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Published: August, 2007; Vol 4, Num 3

 

OSH Leader John Martonik Dead at 58

Occupational safety and health professionals nationwide are mourning the passing last month of John Martonik, one of the “old hands” at OSHA and the U.S. Department of Labor. The outpouring of email after his July 11 death is powerful testimony to the respect he earned among his peers.

“John was one of the best friends labor had at OSHA,” says Scott Schneider, the LHSFNA Occupational Safety and Health Division Director. “He was the person we went to to find out what was going on there and how we could most effectively get things done. He was a great supporter for us and for worker safety.”

Peg Seminaro, the AFL-CIO’s Director of Occupational Safety and Health, wrote, “There was no one individual who has worked at OSHA who had a greater impact on protecting the health of workers.  Because of his dedication, perseverance and determination, millions of workers have been protected from lead, asbestos, benzene, cadmium and many other workplace hazards.  It is hard to think of any OSHA health standard that John did not have a major role in crafting.”

Former counsel for the United Auto Workers (UAW) Randy Rabinowitz added, "And work doggedly to make sure it came out with the right conclusion, even if it meant taking a lot of heat inside OSHA and alerting those outside to internal shenanigans that needed to be dealt with.  It’s fair to say that the lead standard would probably not still be in place nor the formaldehyde standard issued in a worker protective way without John's contribution.”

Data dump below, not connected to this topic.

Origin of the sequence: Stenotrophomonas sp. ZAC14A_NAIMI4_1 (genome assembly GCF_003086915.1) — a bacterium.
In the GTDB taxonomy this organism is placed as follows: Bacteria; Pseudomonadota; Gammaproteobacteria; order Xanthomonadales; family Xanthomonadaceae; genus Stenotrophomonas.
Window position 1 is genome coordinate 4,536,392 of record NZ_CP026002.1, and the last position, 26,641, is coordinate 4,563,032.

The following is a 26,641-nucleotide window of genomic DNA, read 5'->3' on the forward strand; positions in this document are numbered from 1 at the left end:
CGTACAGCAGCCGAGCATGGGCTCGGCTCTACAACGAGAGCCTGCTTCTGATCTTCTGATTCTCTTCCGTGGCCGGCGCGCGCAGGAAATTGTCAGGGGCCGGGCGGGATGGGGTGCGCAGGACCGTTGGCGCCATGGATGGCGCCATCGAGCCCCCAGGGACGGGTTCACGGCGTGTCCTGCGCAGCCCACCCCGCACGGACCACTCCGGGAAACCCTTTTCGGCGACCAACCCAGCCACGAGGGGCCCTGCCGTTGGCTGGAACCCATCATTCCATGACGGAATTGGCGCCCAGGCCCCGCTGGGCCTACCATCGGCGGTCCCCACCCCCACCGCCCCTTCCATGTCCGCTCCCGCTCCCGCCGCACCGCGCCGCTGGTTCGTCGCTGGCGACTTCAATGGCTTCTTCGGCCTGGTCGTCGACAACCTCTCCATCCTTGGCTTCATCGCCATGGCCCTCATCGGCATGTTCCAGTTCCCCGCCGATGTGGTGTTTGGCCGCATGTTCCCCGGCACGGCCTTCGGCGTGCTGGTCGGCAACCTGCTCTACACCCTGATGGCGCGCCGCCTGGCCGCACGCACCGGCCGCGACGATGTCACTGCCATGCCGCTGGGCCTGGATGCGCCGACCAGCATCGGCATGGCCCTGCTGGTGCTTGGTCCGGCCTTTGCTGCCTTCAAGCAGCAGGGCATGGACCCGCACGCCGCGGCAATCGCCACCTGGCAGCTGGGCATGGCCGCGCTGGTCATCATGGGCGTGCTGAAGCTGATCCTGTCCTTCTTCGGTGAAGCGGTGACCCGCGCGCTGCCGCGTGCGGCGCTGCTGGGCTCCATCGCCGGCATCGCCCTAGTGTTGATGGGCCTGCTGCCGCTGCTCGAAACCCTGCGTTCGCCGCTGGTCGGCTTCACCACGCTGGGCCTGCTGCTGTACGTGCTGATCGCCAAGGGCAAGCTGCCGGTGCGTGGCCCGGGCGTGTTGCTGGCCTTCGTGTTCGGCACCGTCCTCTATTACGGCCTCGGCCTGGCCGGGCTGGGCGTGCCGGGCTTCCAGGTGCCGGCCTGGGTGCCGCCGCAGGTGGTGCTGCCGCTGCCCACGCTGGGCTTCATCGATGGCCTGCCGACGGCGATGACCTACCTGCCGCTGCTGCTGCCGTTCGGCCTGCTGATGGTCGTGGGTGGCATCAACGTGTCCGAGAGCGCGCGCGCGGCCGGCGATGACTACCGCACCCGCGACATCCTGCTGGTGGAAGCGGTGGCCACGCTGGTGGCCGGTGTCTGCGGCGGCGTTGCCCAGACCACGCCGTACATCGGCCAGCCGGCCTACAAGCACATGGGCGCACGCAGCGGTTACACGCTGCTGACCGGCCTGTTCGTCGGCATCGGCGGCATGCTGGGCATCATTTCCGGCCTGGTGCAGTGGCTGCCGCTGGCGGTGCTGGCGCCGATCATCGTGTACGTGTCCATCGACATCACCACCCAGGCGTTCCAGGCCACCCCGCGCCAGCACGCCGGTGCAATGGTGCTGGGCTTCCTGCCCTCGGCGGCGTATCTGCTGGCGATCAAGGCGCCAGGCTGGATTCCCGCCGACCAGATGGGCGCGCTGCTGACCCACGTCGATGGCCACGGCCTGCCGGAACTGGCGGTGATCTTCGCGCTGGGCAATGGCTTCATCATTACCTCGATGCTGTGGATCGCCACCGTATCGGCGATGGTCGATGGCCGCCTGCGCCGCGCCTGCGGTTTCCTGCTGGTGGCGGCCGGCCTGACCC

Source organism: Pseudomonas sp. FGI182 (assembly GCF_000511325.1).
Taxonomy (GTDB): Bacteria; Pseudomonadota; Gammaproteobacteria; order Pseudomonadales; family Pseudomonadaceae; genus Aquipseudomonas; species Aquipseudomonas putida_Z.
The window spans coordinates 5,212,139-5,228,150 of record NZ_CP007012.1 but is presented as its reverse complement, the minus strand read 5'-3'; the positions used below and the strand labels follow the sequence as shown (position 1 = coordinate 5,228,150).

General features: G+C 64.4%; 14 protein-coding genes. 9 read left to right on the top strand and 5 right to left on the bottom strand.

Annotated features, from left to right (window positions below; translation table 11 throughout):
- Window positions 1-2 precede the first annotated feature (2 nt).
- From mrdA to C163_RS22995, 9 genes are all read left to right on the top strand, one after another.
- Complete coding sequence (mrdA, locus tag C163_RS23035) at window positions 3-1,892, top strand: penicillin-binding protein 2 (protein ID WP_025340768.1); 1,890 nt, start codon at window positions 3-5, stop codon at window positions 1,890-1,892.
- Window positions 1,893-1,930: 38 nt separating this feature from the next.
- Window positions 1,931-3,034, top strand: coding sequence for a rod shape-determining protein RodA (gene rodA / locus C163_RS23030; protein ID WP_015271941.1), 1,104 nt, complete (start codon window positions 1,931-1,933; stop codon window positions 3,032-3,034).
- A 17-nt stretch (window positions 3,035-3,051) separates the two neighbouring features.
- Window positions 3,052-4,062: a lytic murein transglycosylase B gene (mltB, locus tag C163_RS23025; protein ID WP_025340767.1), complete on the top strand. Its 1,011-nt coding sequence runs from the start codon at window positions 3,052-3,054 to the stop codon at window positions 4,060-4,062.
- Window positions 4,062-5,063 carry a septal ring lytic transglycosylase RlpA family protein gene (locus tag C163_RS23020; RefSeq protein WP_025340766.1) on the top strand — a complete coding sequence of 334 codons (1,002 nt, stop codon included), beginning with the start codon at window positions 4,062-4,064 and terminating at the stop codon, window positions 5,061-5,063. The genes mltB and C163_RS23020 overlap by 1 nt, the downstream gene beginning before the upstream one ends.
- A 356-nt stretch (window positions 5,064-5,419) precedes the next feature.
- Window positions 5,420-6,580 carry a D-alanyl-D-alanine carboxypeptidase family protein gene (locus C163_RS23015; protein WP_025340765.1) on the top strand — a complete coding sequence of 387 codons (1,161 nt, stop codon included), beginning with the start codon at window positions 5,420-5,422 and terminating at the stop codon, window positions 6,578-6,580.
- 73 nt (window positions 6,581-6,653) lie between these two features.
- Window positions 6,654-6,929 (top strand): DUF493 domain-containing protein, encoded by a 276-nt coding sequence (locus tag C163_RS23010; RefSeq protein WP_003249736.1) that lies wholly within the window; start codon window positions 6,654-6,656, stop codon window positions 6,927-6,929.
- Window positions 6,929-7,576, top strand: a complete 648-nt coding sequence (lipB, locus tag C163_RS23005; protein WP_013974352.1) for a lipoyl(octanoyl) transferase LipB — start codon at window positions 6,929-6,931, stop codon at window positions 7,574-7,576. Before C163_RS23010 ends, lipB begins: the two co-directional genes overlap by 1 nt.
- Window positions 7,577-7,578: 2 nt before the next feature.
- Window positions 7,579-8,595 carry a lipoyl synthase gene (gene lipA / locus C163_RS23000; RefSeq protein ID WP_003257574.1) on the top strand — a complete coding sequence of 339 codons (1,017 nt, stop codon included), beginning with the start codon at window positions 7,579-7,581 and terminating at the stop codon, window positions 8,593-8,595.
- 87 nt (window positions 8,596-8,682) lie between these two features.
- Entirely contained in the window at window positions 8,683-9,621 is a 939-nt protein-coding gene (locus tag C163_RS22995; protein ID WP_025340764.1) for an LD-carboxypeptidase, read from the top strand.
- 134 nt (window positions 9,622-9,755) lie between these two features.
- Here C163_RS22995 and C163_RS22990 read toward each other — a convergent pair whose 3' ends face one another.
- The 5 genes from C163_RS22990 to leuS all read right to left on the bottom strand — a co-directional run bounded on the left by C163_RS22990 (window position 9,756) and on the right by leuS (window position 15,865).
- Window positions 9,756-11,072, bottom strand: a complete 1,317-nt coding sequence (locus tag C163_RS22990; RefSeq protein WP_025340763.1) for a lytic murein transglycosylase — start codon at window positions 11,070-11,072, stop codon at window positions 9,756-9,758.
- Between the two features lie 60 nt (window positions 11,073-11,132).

Dr. Franklin Mirer, former head of safety and health at the UAW and now a professor at Hunter College in New York City, said, “John Martonik was the person who could bring an OSHA standard to conclusion. He would work in the background, out of public view, making sure that every issue was addressed in the rule and supported in the justification. Few outside the small group who care for OSHA standards knew of his quiet contributions to the health of workers.”

Finally, according to Bill Borwegen of the Service Employees International Union (SEIU), “John possessed a deep understanding and abiding commitment to the words contained with the OSH Act and to the mission of OSHA.  He demonstrated this most elegantly through his role in shepherding through a series of critically important standards to protect the nation's workers.  His legacy is that countless millions of workers who will remain unaware of his efforts return home each day without suffering the consequences of an impairment to their health or safety. “

Martonik’s career at the Mine Safety and Health Administration and at OSHA spanned 32 years. His accomplishments are detailed in the Washington Post’s July 18 obituary.

[Steve Clark]